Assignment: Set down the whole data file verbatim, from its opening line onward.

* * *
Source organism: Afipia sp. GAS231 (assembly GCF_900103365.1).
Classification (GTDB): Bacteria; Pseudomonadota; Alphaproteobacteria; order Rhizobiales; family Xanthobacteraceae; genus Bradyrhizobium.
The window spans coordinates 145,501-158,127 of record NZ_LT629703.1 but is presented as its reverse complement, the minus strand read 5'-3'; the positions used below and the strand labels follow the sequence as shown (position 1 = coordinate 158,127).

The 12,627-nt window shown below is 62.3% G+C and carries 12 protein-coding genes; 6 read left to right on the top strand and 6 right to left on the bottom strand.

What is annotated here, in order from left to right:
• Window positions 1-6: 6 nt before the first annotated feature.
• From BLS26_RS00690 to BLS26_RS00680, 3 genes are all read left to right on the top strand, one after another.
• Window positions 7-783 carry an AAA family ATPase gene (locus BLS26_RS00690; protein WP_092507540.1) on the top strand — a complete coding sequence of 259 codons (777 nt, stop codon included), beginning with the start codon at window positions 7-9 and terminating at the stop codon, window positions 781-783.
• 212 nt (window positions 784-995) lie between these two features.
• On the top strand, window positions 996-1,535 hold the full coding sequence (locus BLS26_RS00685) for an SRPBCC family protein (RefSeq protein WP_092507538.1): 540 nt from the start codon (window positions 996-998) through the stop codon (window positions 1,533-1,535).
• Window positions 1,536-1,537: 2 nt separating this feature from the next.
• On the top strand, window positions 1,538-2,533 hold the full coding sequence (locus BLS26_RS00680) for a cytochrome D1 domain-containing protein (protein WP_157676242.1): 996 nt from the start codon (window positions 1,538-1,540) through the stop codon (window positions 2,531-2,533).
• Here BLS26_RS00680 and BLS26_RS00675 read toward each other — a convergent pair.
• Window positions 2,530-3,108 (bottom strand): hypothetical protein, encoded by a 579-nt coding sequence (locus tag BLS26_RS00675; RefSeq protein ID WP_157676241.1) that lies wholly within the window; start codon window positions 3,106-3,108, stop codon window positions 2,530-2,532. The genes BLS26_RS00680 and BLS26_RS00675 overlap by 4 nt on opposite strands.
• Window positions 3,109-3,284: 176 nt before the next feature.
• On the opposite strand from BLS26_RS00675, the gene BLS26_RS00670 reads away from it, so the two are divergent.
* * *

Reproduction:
Source organism: Afipia sp. GAS231 (assembly GCF_900103365.1).
Classification (GTDB): Bacteria; Pseudomonadota; Alphaproteobacteria; order Rhizobiales; family Xanthobacteraceae; genus Bradyrhizobium.
The window spans coordinates 145,501-158,127 of record NZ_LT629703.1 but is presented as its reverse complement, the minus strand read 5'-3'; the positions used below and the strand labels follow the sequence as shown (position 1 = coordinate 158,127).

The 12,627-nt window shown below is 62.3% G+C and carries 12 protein-coding genes; 6 read left to right on the top strand and 6 right to left on the bottom strand.

What is annotated here, in order from left to right:
• Window positions 1-6: 6 nt before the first annotated feature.
• From BLS26_RS00690 to BLS26_RS00680, 3 genes are all read left to right on the top strand, one after another.
• Window positions 7-783 carry an AAA family ATPase gene (locus BLS26_RS00690; protein WP_092507540.1) on the top strand — a complete coding sequence of 259 codons (777 nt, stop codon included), beginning with the start codon at window positions 7-9 and terminating at the stop codon, window positions 781-783.
• 212 nt (window positions 784-995) lie between these two features.
• On the top strand, window positions 996-1,535 hold the full coding sequence (locus BLS26_RS00685) for an SRPBCC family protein (RefSeq protein WP_092507538.1): 540 nt from the start codon (window positions 996-998) through the stop codon (window positions 1,533-1,535).
• Window positions 1,536-1,537: 2 nt separating this feature from the next.
• On the top strand, window positions 1,538-2,533 hold the full coding sequence (locus BLS26_RS00680) for a cytochrome D1 domain-containing protein (protein WP_157676242.1): 996 nt from the start codon (window positions 1,538-1,540) through the stop codon (window positions 2,531-2,533).
• Here BLS26_RS00680 and BLS26_RS00675 read toward each other — a convergent pair.
• Window positions 2,530-3,108 (bottom strand): hypothetical protein, encoded by a 579-nt coding sequence (locus tag BLS26_RS00675; RefSeq protein ID WP_157676241.1) that lies wholly within the window; start codon window positions 3,106-3,108, stop codon window positions 2,530-2,532. The genes BLS26_RS00680 and BLS26_RS00675 overlap by 4 nt on opposite strands.
• Window positions 3,109-3,284: 176 nt before the next feature.
• On the opposite strand from BLS26_RS00675, the gene BLS26_RS00670 reads away from it, so the two are divergent.